Most people think of "Rudolph the Red-Nosed Reindeer" as a cute little story about a cute little reindeer with a cute shiny nose and a happy ending.
Think again, says George Giuliani, a special ed professor at Long Island University in New York, who has written an alternative to the Christmas classic called "No More Bullies at the North Pole."
He recently went on "Fox & Friends" to discuss the issue and says the treatment Rudolph receives from jolly St. Nick and his merry band of reindeer is tantamount to bullying.
For example, when Comet, the team coach, discovers Rudolph's nose glows, he banishes him from the team and tells the other reindeer to never let him join in any reindeer games.
"What a terrible message to send to children," Giuliani told ABCNews.com.
Santa is no better. He chastises Donner, Rudolph's father, for having a red-nosed offspring and enforces policies at the North Pole that keep Hermey toiling away as an elf instead of allowing him to be the dentist he dreams of being.
"The whole community of the North Pole is into exclusion, not inclusion. You even have an island of misfit toys. The word 'misfit' is used 27 times," pointed out Giuliani, who admits he's never been a fan of the Rudolph story ever since hearing the Christmas carol at age 14 and thinking, "What an awful song this is."
In the cartoon, Hermey and Rudolph eventually run away together, an "unintended consequence of bullying," Giuliani said, adding, "which is what's going on in America today, with the worst tragedy of all being some commit suicide."
But Rudolph has a happy ending, you may say. Santa realizes the reindeer's glowing red nose can actually guide his sleigh through a Christmas night snowstorm. Everyone applauds. End of story, right?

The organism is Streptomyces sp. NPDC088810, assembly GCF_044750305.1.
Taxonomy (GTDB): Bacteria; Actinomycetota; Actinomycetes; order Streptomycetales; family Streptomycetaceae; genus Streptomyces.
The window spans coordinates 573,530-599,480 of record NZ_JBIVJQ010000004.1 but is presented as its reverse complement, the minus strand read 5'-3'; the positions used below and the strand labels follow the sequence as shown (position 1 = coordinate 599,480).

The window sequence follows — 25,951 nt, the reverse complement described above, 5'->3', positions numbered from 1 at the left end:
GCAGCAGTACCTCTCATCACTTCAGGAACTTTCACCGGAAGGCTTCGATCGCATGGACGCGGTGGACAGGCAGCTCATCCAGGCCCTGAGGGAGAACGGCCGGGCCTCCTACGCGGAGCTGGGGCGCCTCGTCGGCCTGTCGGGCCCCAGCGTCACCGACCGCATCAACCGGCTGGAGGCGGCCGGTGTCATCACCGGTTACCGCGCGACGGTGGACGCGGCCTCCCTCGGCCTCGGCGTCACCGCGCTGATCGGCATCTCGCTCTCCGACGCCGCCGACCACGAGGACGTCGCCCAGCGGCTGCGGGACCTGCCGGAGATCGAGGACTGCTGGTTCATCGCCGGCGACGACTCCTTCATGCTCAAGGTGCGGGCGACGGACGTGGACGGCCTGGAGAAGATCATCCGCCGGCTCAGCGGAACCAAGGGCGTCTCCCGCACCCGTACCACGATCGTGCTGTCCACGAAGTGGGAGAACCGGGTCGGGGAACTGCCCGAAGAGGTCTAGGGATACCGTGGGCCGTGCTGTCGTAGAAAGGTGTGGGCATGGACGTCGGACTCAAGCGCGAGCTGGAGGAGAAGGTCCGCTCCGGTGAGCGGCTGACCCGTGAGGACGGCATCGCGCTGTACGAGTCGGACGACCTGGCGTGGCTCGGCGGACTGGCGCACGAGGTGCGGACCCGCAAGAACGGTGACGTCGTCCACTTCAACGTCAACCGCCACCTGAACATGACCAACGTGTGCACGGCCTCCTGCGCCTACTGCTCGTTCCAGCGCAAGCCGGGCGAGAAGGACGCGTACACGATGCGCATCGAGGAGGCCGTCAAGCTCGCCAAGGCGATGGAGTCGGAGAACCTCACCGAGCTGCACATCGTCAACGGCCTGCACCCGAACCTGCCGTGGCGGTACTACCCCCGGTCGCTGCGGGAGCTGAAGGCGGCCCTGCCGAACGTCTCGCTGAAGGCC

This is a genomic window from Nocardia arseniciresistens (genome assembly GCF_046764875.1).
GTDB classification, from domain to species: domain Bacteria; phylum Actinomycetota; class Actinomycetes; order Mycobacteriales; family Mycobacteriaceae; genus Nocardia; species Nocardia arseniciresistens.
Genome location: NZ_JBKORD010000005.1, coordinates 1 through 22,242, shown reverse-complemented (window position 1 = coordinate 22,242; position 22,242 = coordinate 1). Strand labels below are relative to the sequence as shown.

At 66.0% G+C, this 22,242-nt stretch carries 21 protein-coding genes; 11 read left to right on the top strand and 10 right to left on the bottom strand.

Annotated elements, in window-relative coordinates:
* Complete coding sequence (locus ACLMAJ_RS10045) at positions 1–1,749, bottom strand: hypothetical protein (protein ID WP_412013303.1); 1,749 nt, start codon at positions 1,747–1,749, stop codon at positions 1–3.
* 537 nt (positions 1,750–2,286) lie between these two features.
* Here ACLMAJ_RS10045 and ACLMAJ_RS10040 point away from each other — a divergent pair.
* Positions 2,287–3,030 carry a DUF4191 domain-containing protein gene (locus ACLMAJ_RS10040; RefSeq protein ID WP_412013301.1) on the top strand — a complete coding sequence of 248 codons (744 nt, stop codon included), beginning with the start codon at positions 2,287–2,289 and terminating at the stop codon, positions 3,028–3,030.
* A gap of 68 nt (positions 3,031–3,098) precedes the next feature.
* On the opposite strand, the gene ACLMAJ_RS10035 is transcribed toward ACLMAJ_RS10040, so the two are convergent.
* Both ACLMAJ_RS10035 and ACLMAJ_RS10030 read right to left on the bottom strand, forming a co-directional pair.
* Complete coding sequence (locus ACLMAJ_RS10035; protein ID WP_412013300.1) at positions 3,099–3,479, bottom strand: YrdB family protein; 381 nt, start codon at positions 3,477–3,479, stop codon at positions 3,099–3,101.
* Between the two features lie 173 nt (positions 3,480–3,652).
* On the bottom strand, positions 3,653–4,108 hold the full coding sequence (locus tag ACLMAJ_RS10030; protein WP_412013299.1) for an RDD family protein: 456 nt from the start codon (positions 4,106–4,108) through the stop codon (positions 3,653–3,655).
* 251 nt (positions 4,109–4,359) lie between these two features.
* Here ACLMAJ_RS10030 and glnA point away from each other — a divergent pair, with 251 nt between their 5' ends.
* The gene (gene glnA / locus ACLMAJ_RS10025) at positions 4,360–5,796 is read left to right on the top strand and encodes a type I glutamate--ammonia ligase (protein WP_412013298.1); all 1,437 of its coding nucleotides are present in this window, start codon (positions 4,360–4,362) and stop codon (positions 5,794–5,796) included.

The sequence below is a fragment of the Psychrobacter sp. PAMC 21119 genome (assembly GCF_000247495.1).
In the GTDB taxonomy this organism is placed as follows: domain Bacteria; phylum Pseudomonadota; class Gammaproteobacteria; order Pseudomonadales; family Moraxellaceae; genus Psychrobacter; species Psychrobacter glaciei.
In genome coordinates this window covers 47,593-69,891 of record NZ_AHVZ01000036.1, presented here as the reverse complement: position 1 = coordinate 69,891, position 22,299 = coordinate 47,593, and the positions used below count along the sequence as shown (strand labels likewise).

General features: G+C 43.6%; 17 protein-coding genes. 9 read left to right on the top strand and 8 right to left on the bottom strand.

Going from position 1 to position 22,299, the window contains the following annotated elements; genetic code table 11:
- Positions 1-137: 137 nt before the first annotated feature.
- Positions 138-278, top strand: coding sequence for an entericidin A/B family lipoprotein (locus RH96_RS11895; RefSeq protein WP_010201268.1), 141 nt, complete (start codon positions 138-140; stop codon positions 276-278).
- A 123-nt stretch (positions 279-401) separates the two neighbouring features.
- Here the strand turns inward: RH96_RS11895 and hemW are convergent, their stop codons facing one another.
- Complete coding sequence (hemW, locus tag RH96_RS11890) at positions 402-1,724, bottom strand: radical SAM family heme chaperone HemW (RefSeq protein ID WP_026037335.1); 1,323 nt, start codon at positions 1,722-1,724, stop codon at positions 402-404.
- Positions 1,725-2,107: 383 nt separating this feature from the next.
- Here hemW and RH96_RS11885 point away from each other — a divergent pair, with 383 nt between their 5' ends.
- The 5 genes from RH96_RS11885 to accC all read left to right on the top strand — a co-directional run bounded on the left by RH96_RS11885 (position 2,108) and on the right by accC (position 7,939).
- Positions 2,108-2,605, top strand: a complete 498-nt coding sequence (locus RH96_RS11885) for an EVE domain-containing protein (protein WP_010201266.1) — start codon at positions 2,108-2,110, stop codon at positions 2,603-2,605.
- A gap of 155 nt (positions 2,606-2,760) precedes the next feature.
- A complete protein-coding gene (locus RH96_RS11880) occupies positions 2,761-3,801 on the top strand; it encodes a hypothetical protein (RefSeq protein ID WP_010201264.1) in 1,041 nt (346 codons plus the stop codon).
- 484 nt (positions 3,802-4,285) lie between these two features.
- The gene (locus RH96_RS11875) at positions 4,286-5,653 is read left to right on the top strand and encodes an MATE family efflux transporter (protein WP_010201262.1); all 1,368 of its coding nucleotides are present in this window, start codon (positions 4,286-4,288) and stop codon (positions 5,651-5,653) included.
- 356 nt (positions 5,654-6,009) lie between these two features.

Not so fast, says Giuliani. "The message to disabled children is we will not accept you as you are, but only if you can do something extraordinary," he said.
Herbert Nieburg, a Connecticut psychologist and bullying expert, said Rudolph's story is absolutely a case of bullying, specifically "ostracism and exclusion."
By their standards, bullying appears to play a major role in other holiday classics, including "A Charlie Brown Christmas," when Charlie Brown is ridiculed for his scrawny Christmas tree, and, of course, "The Grinch Who Stole Christmas" in which that big, bad bully Mr. Grinch himself tries to make everyone as miserable as he is.
For parents who grew up with these classic Christmas cartoons, it's no longer enough to sit and enjoy them with your children.
"Parents should have a conversation with their kids," Nieburg said, "the main one being about difference. How do we work with people who are different? It's not just having a red nose, it's being gay, smart, athletic. Parents should talk constantly with kids about how we treat other people."
Giuliani invites parents to read his book with their kids after watching Rudolph. The book, which can be downloaded at his website learningaboutbullying.com is about 10 of Santa's policies that Mrs. Claus shows him are unfair or hurtful. It's a book that reflects the times we live in.
"If Rudolph was coming out now, they would have a hard time selling it," Giuliani said.
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